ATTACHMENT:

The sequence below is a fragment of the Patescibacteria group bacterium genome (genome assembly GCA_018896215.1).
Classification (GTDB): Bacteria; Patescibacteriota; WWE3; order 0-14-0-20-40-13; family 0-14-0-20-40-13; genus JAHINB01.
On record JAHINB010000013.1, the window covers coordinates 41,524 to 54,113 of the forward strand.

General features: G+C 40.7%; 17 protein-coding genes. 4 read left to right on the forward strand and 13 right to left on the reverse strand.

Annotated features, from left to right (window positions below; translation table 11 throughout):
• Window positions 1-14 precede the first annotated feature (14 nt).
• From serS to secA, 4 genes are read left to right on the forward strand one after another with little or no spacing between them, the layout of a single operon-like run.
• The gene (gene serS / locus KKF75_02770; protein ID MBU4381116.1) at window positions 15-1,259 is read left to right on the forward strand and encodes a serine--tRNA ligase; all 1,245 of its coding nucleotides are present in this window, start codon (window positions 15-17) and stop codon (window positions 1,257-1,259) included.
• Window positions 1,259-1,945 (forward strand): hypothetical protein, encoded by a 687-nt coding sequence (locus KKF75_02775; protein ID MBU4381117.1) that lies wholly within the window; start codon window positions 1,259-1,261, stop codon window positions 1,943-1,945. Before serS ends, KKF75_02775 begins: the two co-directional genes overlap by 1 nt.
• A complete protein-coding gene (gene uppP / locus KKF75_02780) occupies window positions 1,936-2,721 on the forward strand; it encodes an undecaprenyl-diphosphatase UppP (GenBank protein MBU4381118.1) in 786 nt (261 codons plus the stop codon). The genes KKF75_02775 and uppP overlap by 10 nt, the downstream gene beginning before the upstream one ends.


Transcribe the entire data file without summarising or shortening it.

The sequence below is a fragment of the Patescibacteria group bacterium genome (genome assembly GCA_018896215.1).
Classification (GTDB): Bacteria; Patescibacteriota; WWE3; order 0-14-0-20-40-13; family 0-14-0-20-40-13; genus JAHINB01.
On record JAHINB010000013.1, the window covers coordinates 41,524 to 54,113 of the forward strand.

General features: G+C 40.7%; 17 protein-coding genes. 4 read left to right on the forward strand and 13 right to left on the reverse strand.

Annotated features, from left to right (window positions below; translation table 11 throughout):
• Window positions 1-14 precede the first annotated feature (14 nt).
• From serS to secA, 4 genes are read left to right on the forward strand one after another with little or no spacing between them, the layout of a single operon-like run.
• The gene (gene serS / locus KKF75_02770; protein ID MBU4381116.1) at window positions 15-1,259 is read left to right on the forward strand and encodes a serine--tRNA ligase; all 1,245 of its coding nucleotides are present in this window, start codon (window positions 15-17) and stop codon (window positions 1,257-1,259) included.
• Window positions 1,259-1,945 (forward strand): hypothetical protein, encoded by a 687-nt coding sequence (locus KKF75_02775; protein ID MBU4381117.1) that lies wholly within the window; start codon window positions 1,259-1,261, stop codon window positions 1,943-1,945. Before serS ends, KKF75_02775 begins: the two co-directional genes overlap by 1 nt.
• A complete protein-coding gene (gene uppP / locus KKF75_02780) occupies window positions 1,936-2,721 on the forward strand; it encodes an undecaprenyl-diphosphatase UppP (GenBank protein MBU4381118.1) in 786 nt (261 codons plus the stop codon). The genes KKF75_02775 and uppP overlap by 10 nt, the downstream gene beginning before the upstream one ends.